Colin Humphrey


Nobly Wrong

(Winter 1964/5)

From International Socialism, No.19, Winter 1964/5, p.33.
Transcribed & marked up by Einde O’Callaghan for the Marxists’ Internet Archive.

Political Ideals
Bertrand Russell
Unwin Books, 4s. 6d.

There is really little that one can say about this book. As a logician Russell has played a central role in twentieth century thought; as a political thinker he adds little that is new. His thought has been along a strange, trusting middle way between Mill and the Fabians on one hand and Marx on the other. Unfortunately it has not the historical interest of the one or the inspiration of the other. The contradictions in his position are well brought out – needless to say, unintentionally – in this book. He aspires after a society far better than that which the Fabians conceived. It is not only dirt and inefficiency he wants to be rid of. War and alienation are higher on his list. Yet his conception of social change would not worry the most cautious Fabian. This book was originally intended as a lecture to be given by Russell in 1917 in Glasgow. Russell himself was unable to give it because the Government, fearing seditious speeches, banned him from the area. But despite being a testament to his personal courage, the book retains the faults inherent in his conceptions. The contradiction between aspiration and practical proposal distorts the aspiration itself to some extent. In places analysis gives way to moralising. Listing of empirically observable wrongs is never transcended by a conception of capitalist society as a developing whole. The alternative to the wages system is through Parliament; the alternative to war through summit conferences. If there is any real value in this book it is that it stows the extent of the antimonies inherent in the empiricist thought that still dominates even the left wing of the British socialist movement. Many can be seen in a virtually unchanged form in, say, Peace News or Tribune today. In particular there is a close correspondence between Russell’s attitudes in this book and those of his followers today who are never sure whether ‘Socialism and Peace’ imply ‘Neither Washington nor Moscow’ or ‘Washington and Moscow’. They are typified by those members of CND who oppose government in principle and support the United Nations.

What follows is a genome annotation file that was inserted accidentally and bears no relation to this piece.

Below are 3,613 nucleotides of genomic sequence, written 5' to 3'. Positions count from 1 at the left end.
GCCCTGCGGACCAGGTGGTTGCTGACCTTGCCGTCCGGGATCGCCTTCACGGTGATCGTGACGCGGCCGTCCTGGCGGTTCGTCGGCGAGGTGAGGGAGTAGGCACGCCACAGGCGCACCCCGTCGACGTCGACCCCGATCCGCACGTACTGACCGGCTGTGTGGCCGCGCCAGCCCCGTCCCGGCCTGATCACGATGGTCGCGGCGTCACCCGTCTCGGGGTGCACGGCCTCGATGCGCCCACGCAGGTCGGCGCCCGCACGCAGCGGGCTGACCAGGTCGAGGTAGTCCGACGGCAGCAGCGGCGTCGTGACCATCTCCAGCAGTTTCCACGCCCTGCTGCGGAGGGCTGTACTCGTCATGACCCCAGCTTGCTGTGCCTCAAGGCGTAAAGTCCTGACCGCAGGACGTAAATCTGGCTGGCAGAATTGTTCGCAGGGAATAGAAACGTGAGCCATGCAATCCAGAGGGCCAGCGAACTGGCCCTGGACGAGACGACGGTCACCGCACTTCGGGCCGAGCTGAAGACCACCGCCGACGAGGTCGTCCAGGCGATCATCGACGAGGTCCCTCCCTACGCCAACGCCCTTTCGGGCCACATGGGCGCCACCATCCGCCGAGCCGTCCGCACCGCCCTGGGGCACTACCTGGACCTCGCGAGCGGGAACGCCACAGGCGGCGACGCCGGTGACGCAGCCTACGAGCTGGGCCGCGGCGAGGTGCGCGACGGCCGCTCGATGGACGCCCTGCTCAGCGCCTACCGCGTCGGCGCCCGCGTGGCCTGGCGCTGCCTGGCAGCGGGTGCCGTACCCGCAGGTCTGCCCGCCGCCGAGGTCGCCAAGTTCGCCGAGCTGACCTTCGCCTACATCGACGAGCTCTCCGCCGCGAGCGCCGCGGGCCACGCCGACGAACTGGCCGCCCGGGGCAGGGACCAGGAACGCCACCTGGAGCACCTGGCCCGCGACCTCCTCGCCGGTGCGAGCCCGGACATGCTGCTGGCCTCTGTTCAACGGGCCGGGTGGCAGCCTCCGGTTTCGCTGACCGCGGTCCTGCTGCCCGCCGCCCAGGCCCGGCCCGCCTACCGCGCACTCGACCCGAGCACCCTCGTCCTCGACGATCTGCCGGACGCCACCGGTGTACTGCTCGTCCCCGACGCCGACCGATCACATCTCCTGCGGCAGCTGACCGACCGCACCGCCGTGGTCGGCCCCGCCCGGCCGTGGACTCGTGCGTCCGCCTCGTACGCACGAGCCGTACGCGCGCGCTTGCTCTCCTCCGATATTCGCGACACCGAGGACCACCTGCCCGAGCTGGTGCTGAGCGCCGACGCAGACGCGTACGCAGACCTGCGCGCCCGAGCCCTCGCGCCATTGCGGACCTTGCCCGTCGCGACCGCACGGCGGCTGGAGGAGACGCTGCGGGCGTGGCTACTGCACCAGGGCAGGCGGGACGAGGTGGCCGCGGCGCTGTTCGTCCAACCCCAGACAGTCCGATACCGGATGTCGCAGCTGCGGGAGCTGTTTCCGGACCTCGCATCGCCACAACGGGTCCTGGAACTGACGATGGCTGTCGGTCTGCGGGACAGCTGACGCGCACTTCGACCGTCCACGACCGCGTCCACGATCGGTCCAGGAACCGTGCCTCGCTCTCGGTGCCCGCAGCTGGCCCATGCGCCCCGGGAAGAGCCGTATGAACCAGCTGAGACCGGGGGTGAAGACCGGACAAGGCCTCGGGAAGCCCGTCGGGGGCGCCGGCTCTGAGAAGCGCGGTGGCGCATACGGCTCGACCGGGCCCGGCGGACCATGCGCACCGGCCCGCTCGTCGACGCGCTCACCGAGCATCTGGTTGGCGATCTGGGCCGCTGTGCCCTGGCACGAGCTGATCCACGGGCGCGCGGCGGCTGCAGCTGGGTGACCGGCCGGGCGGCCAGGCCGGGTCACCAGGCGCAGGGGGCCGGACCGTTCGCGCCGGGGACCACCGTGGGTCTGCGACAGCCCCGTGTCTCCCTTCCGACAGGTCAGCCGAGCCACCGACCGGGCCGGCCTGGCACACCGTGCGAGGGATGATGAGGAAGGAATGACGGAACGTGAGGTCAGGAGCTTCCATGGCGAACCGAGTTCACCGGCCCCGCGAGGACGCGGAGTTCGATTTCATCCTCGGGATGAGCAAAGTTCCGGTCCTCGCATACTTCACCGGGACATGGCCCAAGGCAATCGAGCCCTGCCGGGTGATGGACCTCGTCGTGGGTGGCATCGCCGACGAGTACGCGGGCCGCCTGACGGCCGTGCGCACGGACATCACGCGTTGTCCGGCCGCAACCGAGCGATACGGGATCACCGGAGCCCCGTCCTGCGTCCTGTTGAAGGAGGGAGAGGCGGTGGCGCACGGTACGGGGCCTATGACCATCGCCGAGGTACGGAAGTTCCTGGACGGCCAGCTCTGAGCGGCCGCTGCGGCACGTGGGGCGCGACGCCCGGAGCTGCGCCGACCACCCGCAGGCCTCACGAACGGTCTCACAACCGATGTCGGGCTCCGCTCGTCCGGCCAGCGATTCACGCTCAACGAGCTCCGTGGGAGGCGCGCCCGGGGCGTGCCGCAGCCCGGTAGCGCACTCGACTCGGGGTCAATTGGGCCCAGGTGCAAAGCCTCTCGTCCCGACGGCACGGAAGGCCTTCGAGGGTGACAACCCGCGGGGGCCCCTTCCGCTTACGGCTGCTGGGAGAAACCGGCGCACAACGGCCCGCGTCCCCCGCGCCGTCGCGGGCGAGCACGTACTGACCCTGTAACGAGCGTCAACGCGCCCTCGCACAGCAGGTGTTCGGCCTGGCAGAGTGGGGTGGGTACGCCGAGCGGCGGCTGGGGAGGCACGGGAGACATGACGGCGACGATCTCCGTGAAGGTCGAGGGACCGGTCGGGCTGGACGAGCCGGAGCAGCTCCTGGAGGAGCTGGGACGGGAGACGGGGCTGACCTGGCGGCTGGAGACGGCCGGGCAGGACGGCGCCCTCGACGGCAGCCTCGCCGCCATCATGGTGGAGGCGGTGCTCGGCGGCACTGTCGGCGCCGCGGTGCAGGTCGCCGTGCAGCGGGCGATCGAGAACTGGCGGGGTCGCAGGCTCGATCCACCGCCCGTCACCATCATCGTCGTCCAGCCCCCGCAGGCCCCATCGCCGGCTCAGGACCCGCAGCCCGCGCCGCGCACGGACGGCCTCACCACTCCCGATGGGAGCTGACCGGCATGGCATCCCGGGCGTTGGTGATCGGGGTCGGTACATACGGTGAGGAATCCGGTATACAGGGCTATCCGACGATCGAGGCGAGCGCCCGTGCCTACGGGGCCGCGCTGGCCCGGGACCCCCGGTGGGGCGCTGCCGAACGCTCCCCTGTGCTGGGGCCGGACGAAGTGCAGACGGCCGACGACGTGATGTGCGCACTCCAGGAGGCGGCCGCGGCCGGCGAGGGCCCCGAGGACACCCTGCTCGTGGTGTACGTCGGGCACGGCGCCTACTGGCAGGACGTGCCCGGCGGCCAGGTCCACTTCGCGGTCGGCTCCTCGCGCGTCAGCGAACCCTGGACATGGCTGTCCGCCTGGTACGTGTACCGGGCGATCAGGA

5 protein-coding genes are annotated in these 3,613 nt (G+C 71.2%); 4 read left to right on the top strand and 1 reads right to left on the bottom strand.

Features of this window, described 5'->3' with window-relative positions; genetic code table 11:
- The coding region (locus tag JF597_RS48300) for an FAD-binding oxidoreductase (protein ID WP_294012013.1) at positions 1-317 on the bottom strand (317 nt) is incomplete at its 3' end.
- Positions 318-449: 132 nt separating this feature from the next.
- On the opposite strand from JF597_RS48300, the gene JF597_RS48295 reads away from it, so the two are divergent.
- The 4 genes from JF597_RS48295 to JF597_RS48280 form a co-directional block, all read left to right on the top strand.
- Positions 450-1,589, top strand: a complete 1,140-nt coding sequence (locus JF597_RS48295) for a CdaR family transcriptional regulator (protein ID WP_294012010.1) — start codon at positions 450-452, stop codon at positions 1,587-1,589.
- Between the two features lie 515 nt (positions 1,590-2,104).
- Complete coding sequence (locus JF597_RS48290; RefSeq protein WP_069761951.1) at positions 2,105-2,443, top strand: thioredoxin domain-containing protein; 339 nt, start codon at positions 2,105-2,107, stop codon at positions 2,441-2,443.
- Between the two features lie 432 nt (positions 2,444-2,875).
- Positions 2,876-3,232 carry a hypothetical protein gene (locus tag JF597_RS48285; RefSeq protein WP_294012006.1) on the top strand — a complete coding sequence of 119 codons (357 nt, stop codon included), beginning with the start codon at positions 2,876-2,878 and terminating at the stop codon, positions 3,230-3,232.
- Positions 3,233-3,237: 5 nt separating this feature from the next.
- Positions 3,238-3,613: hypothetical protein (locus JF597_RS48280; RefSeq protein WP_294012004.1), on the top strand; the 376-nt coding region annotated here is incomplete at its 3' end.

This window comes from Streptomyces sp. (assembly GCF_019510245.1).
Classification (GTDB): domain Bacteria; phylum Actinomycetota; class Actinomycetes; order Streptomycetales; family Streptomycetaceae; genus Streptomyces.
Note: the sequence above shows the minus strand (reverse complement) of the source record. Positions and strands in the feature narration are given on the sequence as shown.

Last updated on 17 November 2009